“Ryan Johansen is not earning his salary.”
Not uncommonly, I see the above argument from members of the Nashville Predators fanbase in one form or another. To be fair, the team’s primary center is earning just shy of 11% of their total cap hit this season, which opens him up to some enhanced scrutiny.
Expectation does funny things to our perception of players. To many, even if subconsciously, salary is simply a measurement of that expectation. As the Predators’ second-highest earner, Johansen is obviously being relied on for big-time contributions on a nightly basis.
Currently, the 26-year old is leading the team in terms of point production (though they are certainly missing some major competitors in that race). Still, after many games – and certainly every loss – you’ll find “Johansen needs to do more” comments gaining some traction.
So, what gives? Who exactly is Ryan Johansen, and is he pulling his weight? In this article, I’ll attempt to answer the following questions:
- How does Ryan Johansen affect Nashville’s offensive production?
- Does Ryan Johansen benefit his team in the defensive zone?
- How are the Predators using Ryan Johansen in each game?
- Does Ryan Johansen’s on-ice performance justify his contract?
To address these queries, I will lean heavily on figures from hockeyviz.com, which is run by Micah Blake McCurdy (@ineffectivemath). Normally, many of these particular images are paywall-restricted. So, if you like what you see, be sure to become a monthly patron to his site.
How does Ryan Johansen affect Nashville’s offensive production?
In my mind, there are basically two types of skaters in hockey: products and producers.
“Products” rely primarily on the actions of their teammates to put them in advantageous positions. Yes, they might score points, but they don’t consistently drive the team forward. Although this term bears a lot of negative connotation, “scavengers” works as well.
“Producers,” on the other hand, are players who regularly make their linemates better. Through a combination of talent and perception, producers make consistent, positive contributions on the ice. Nashville certainly has players all over this spectrum, but we’ll save that for another article.
Unquestionably, Ryan Johansen is a producer. That might seem obvious, but his role often gets overlooked in favor of goalscorers Viktor Arvidsson and Filip Forsberg. Unfortunate injuries to the latter two players have given us a rare glimpse at how Johansen affects everyone he plays with.
It’s easy to look at his goals and assists (0.84 points per game this season, 0.75 through his career in Nashville) and claim that to be his offensive production. Look a little deeper, though, and you’ll see so much more to his game.
I often use the phrase “high-danger scoring chances” when talking about hockey. Many factors affect the relative danger of a scoring chance (feel free to read about them here), but shot location is a key element. Shots from the low slot, the region between the faceoff circles and close to the goalie crease, have a much higher likelihood of being goals than shots from other parts of the ice.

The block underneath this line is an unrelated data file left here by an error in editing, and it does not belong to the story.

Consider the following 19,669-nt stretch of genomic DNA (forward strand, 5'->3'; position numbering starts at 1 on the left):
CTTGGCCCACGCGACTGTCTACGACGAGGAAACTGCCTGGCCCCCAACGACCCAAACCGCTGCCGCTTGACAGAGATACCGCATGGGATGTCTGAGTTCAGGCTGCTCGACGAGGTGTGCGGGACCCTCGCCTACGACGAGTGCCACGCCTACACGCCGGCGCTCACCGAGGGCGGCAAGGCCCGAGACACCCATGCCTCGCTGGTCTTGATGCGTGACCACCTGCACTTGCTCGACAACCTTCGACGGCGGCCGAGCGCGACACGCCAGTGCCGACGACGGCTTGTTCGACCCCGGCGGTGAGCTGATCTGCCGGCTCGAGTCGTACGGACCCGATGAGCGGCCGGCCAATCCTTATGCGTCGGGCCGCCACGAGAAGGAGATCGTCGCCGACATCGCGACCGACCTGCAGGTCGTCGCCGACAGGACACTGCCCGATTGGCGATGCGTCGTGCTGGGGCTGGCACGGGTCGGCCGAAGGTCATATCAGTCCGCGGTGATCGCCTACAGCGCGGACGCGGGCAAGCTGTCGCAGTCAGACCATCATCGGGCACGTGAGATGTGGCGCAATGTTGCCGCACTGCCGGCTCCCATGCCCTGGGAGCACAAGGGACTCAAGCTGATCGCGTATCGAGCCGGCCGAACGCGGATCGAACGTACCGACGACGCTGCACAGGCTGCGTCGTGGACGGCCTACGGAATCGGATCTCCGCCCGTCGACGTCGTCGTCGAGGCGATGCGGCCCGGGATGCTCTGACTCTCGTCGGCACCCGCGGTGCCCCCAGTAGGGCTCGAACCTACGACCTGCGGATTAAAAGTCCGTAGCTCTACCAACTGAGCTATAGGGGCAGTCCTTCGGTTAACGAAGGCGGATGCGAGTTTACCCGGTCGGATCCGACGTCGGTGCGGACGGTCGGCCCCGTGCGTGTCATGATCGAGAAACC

The following image illustrates Nashville’s shot production relative to the league, by location, while Ryan Johansen is on the ice. Red areas are those where Nashville is producing more shots than average, and blue where they produce fewer.
If you understand the importance of high-danger scoring locations, you’ll appreciate the deep red area right in front of the goal in the left image.
“Nashville, though,” you might be thinking, “is one of the league’s best teams, so it makes sense that they are better than average in these areas.” It’s a valid point, so take a look at the same figure for time without Johansen (right image).
“Threat” is Micah’s preferred measure of shot quantity. In this case, his approach predicts the Predators to produce goals 25% faster than league average with Johansen on the ice, and 11% slower than league average without. You can see why, considering the stark difference in the high-danger scoring areas between the two figures.
These trends do result in scoreboard-level differences as well. This season, the Predators have produced 27 of their 64 five-on-five goals with Johansen on the ice. That is a major contribution from a single player.
Does Ryan Johansen benefit the team in the defensive zone?
While my simplistic “products and producers” approach makes more sense in an offensive capacity, it works for the defensive zone as well. It’s not much use to produce a major threat in the offensive zone if the same players are a liability on the back end. First-line centers are expected to have some two-way ability.
Does Johansen fit that aspect of the job? You could argue that he hasn’t been, at least this season. In fact, if you prefer to use the archaic, dreadfully incomplete “plus/minus” statistic, you’d struggle to justify $8 million to Johansen this year. Nashville has conceded 51 goals at five-on-five this year. Ryan Johansen has been on the ice for 24 of those.
To dig a little deeper into that potential issue, let’s take a look at the “threat” that Nashville faces in the defensive zone, with and without Johansen on the ice. In this case, a lower threat value is better.
As you can see, Nashville does considerably better to mitigate threat in high-danger areas with Johansen watching from the bench. In fact, they go from a below-average defensive team to above-average when he steps off the ice.